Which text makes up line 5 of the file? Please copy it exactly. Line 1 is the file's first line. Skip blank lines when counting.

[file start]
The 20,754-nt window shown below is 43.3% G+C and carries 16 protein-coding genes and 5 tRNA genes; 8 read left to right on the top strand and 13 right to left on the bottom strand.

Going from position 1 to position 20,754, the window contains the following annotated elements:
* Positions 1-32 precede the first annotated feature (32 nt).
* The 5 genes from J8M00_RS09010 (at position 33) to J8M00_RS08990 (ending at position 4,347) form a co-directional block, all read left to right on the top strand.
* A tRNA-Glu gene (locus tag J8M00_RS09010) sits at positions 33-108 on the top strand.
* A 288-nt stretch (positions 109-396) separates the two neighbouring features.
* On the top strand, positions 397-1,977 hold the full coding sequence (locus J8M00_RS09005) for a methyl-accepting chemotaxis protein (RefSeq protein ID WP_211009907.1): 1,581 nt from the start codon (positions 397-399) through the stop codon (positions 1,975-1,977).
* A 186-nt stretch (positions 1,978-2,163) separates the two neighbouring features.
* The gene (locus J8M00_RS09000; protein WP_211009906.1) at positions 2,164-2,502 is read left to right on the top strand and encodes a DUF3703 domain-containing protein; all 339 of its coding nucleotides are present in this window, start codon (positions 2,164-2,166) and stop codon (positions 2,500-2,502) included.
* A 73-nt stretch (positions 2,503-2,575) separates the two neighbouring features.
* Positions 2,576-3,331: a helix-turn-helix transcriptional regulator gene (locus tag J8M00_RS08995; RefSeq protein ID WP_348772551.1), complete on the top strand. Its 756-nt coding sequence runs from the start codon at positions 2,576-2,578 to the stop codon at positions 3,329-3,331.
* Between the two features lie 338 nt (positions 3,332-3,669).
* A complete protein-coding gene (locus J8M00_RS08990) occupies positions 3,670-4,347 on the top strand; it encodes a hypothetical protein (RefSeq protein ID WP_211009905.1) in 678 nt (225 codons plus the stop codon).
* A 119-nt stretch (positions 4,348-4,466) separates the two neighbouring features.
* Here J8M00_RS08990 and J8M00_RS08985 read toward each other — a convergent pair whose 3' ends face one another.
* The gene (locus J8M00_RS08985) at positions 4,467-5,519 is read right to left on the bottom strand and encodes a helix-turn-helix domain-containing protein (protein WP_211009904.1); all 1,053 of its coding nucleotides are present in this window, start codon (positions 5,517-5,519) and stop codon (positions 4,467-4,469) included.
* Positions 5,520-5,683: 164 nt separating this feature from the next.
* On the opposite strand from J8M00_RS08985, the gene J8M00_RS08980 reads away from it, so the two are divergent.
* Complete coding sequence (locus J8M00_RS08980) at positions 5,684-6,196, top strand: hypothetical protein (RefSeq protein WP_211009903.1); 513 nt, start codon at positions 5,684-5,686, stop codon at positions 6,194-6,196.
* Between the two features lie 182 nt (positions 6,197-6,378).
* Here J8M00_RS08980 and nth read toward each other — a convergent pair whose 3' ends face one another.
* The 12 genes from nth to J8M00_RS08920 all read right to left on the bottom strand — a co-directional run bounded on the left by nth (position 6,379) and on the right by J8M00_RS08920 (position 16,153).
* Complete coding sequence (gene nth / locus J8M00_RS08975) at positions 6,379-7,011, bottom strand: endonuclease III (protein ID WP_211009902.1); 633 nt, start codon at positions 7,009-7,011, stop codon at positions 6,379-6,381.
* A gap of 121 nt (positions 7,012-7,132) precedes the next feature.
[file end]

* A tRNA-Glu gene (locus tag J8M00_RS09010) sits at positions 33-108 on the top strand.